Question 9

Outline the classification and effects of beta-blocking drugs, including examples (50% marks).

Compare and contrast the pharmacokinetics of metoprolol with esmolol (50% marks).

[Click here to toggle visibility of the answers]

College Answer

This was a two-part question with marks and thus timing of the answers given as a percentage. There are generally many ways to classify drugs within the same class. These are usually well described in the relevant recommended pharmacological texts. Receptor distribution throughout the body and the effect of the drug-receptor interaction are useful ways to organise systemic pharmacodynamic responses, as opposed to a list of organ systems with associated vague statements of interaction.

Discussion

"There are generally many ways to classify drugs within the same class", the examiners cackle mockingly. No standard classification system seems to exist, and the "recommended pharmacological texts" each seem to take a different road here. Here's an example from Katsung. 

Three Different Classification of Beta-blockers
According to selectivity According to membrane stabilising effects According to intrinsic sympathomimetic activity

Non-selective

  • Propanolol

β1-selective

  • Atenolol
  • Metoprolol
  • Bisoprolol
  • Nebivolol
  • Esmolol
  • Sotalol

Combined α- and β-blocker effect

  • Carvedilol
  • Labetalol

Stabilising

  • Propanolol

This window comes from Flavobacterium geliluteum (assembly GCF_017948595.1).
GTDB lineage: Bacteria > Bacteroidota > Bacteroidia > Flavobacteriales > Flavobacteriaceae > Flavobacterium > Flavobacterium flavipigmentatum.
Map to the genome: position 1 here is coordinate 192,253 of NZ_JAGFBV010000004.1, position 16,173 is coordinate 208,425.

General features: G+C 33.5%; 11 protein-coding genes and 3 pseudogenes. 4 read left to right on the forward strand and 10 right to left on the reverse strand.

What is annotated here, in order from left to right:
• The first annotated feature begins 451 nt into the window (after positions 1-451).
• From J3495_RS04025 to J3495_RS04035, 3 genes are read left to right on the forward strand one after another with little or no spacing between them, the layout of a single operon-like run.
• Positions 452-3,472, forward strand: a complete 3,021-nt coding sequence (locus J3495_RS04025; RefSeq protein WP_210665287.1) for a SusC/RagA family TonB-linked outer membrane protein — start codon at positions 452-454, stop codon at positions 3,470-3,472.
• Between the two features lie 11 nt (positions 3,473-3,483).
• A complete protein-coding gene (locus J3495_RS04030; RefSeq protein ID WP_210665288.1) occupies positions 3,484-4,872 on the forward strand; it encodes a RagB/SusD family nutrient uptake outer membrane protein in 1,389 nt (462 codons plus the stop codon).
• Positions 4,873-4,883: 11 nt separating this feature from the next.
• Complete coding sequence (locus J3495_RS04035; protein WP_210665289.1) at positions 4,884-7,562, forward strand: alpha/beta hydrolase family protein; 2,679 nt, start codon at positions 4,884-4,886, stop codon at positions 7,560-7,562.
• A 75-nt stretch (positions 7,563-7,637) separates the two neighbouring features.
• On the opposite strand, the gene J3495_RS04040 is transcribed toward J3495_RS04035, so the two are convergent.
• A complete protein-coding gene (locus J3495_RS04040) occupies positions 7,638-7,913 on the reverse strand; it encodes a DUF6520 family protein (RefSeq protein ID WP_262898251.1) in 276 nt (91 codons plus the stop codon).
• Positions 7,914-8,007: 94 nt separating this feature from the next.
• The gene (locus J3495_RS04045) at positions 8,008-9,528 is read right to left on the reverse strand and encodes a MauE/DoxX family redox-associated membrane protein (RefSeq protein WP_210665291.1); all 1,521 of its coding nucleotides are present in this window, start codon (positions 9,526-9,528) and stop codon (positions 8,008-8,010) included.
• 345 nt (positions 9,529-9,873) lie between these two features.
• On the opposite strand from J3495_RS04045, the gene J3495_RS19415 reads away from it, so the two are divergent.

• Sotalol
  • Metoprolol

Non-stabilising

  • Atenolol
  • Bisoprolol
  • Nebivolol
  • Esmolol
  • Carvedilol
  • Labetalol

ISA

  • Labetalol
  • Acebutolol
  • Pindolol

Non-ISA

  • Propanolol
  • Atenolol
  • Metoprolol
  • Bisoprolol
  • Nebivolol
  • Esmolol
  • Sotalol
  • Carvedilol

Metoprolol vs esmolol:

Name Metoprolol Esmolol
Chemistry aryloxypropanolamine aryloxypropanolamine
Routes of administration Oral or IV IV
Absorption 50% oral bioavailability 0% oral bioavailability
Solubility pKa 9.7, poor lipid solubility pKa 9.5, minimal lipid solubility
Distribution VOD 2.8-4.8 L/kg; only 12% protein bound VOD 3.4 L/kg; 60% protein bound
Target receptor Selective β1 receptor blocker Highly selective β1 receptor blocker
Metabolism Mainly hepatic clearance Rapidly metabolised in blood by hydrolysis of methyl ester linkage
Elimination minimal renal excretion;
half-life 3-4 hrs
minimal renal excretion;
half-life 9 min
Time course of action 12-24 hrs Rapid onset and offset of effect

References

Oliver, Eduardo, Federico Mayor Jr, and Pilar D’Ocon. "Beta-blockers: Historical perspective and mechanisms of action." Revista Española de Cardiología (English Edition) 72.10 (2019): 853-862.

Gorre, Frauke, and Hans Vandekerckhove. "Beta-blockers: focus on mechanism of action Which beta-blocker, when and why?." Acta cardiologica 65.5 (2010): 565-570.

Johnsson, Gillis, and C-G. Regårdh. "Clinical pharmacokinetics of β-adrenoceptor blocking drugs." Clinical pharmacokinetics 1.4 (1976): 233-263.

Kendall, Martin J. "Clinical relevance of pharmacokinetic differences between beta blockers." The American journal of cardiology 80.9 (1997): 15J-19J.

McDevitt, D. G. "Comparison of pharmacokinetic properties of beta-adrenoceptor blocking drugs." European heart journal 8.suppl_M (1987): 9-14.